Some of the very early material on international criminal law seems to indicate that abuses of socio-economic and cultural rights have always been part and parcel of the thinking on international criminal law. For instance, to Raphaël Lemkin, the driving force behind the Genocide Convention, there is a central relationship between abusive socio-economic and cultural policies and the definition of genocide and he succeeded in convincing states to include many economic, social and cultural aspects into the accepted legal definition of the crime. Arthur Greiser, a ‘model Nazi’, was convicted of crimes against humanity and war crime based on his dreadful policies against the Polish population. If we study his trial from a contemporary human rights perspective, the documents read like a primer of how international crimes can be committed by way of very seriously violating victims’ ESCR – including the right to education, food, health, housing and work and the right to take part in cultural life. Unfortunately, his trial is almost completely forgotten despite the fact that Greiser was the very first individual ever convicted in accordance with the Nuremberg Charter.
Turning to just some of the more recent examples, the Trial Chamber II of the International Criminal Court, for instance, recently recognised that the theft of household items, food or livestock can have extremely serious consequences for the daily life of survivors and can be captured by the war crime of pillage (Katanga Trial Judgment, para. 953). In situations in which the pillage is committed by individuals acting on behalf of a state, such scenarios can give rise to a war crime as well as to a violation of socio-economic rights, such as the right to food. The hindrance of humanitarian assistance, contaminating water sources and withholding essential (and available) medicine, food or water to individuals under one’s control are other very straightforward examples of conduct that can potentially constitute both ESCR violations and international crimes. The destruction of livelihoods, such as by burning victims’ homes or by ‘singling out inmates in political prisons for starvation and forced labour’ can constitute a serious deprivation of fundamental rights for the purpose of a persecution charge. Forcible population movements also frequently go hand in hand with ESCR violations, particularly forced evictions or deliberately imposed discriminatory measures in the realm of people’s access to jobs and livelihoods. In addition, many international crimes not included in the ICC Statute can also have close relationships with socioeconomic and cultural abuses – slavery-related practices or transboundary movements of hazardous waste being just two examples. In sum, the evidence shows that there is no legal justification for claiming that ESCR violations cannot be addressed by the existing mechanisms that rely on international criminal law.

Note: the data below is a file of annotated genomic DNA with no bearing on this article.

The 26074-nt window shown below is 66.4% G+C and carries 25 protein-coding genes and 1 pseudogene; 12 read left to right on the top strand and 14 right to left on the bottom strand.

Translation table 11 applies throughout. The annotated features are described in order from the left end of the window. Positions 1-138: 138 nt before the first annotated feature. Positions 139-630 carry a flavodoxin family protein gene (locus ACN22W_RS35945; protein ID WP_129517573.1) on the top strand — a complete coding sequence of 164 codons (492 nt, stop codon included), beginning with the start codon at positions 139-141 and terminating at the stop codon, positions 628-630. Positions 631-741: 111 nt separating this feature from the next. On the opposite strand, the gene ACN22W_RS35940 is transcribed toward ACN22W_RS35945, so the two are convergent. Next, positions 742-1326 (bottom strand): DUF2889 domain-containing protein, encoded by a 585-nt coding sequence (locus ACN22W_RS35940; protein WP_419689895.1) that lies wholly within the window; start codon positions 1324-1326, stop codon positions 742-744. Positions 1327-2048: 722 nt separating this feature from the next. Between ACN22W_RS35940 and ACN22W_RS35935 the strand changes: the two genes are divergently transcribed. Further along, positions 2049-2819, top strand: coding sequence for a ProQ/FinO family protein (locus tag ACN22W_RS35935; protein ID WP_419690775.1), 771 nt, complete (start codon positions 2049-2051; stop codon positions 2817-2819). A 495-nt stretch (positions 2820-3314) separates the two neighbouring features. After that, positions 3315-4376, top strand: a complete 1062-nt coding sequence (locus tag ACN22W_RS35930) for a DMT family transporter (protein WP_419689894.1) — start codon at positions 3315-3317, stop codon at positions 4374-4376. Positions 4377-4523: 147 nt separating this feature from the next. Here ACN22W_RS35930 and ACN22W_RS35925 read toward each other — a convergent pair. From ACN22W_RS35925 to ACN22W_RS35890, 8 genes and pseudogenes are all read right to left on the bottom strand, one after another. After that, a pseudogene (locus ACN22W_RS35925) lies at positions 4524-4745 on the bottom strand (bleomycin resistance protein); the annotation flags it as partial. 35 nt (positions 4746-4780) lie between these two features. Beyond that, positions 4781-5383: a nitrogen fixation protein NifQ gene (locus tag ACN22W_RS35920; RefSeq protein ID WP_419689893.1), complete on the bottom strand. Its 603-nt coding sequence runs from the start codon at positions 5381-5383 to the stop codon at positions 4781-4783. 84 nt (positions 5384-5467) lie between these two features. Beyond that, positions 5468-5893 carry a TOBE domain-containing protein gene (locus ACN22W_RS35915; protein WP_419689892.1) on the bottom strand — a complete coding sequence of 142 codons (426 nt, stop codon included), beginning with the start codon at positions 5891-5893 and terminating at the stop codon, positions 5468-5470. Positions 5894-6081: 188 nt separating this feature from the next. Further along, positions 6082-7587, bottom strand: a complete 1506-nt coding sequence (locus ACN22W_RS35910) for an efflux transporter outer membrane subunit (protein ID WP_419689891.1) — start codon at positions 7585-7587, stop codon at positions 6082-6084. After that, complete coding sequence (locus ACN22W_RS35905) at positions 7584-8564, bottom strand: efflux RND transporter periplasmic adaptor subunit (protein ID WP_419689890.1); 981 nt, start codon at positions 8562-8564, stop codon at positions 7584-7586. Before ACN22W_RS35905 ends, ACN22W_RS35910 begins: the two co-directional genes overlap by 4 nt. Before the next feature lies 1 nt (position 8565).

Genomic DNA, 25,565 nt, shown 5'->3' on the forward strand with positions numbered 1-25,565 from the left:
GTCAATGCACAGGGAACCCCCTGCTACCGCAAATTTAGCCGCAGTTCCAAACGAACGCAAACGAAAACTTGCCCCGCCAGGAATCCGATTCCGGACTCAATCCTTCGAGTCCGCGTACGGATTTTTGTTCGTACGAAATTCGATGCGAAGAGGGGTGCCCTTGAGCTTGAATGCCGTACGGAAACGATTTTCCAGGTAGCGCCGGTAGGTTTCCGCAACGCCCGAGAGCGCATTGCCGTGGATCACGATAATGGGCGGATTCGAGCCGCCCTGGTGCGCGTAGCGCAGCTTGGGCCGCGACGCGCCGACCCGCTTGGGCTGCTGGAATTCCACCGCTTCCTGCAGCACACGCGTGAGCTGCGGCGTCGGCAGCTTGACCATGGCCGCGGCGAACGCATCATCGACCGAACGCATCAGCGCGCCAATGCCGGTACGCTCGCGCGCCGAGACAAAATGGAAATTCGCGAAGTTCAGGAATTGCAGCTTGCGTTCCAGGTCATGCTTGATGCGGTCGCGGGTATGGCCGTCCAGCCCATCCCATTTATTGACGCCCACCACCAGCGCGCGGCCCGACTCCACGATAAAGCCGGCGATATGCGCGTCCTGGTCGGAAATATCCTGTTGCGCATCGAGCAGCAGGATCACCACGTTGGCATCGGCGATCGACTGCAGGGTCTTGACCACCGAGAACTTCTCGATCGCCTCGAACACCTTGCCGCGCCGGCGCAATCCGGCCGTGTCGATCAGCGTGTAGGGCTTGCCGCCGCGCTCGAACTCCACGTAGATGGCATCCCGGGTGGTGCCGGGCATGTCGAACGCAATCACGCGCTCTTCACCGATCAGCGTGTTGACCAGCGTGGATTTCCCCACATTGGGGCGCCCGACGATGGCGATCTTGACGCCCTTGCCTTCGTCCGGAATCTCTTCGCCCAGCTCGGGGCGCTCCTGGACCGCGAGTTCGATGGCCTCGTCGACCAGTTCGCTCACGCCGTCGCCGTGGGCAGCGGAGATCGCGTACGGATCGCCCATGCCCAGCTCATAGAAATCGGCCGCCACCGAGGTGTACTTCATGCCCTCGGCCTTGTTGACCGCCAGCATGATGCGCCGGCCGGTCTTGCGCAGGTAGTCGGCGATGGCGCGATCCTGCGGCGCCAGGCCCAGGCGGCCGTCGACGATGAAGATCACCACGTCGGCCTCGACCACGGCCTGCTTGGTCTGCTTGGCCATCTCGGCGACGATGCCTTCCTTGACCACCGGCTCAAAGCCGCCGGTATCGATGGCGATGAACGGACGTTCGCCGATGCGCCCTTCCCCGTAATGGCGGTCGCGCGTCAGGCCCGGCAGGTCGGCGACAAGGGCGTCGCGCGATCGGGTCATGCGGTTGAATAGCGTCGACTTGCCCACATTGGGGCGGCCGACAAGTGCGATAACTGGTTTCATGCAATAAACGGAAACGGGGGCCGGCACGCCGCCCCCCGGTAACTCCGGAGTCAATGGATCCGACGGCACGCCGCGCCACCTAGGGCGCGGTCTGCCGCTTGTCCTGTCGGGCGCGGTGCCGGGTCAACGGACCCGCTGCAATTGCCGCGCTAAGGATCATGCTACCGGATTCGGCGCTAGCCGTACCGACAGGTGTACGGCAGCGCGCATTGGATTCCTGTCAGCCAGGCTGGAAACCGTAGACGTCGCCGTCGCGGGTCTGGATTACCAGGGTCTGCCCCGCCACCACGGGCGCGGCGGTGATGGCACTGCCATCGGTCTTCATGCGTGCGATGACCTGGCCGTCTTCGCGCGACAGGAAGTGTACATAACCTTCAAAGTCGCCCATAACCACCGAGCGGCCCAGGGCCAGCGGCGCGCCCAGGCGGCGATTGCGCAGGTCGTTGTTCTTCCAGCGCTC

The argument has important technical as well as expressive consequences not just for lawyers at criminal tribunals, but also for those working for (or with) truth commissions, commissions of inquiry, reparations programmes, NGOs, human rights institutions or others relying on frameworks related to international criminal law. The main policy recommendation based on the analysis in the book is not that ESCR-related issues should unconditionally be a focus in all situations; rather, readers are invited to consider the full extent of international criminal law and reflect on the principles and assumptions we employ when we decide which facts deserve how much attention from international criminal lawyers.
At the same time, the argument that violations of ESCR can overlap with definitions of international crimes is, of course, not without important limitations. In particular, there is a risk of raising unrealistic expectations. Many, if not most, deserving claims related to economic, social and cultural rights violations do not constitute international crimes. And even when they (arguably) do, all the limitations of international criminal law apply and the question whether courtrooms are a suitable place to grapple with past abuses should always be raised.
However, international criminal law currently occupies a central place in discussions around what should or could be done in the wake of serious human rights abuses. As long as international criminal law continues to be employed as a principal normative framework and as long as the international community adheres to the idea of the indivisibility and interdependence of human rights, it seems crucial to ensure that the potential of existing law is explored equally for civil, economic, cultural, political and social rights.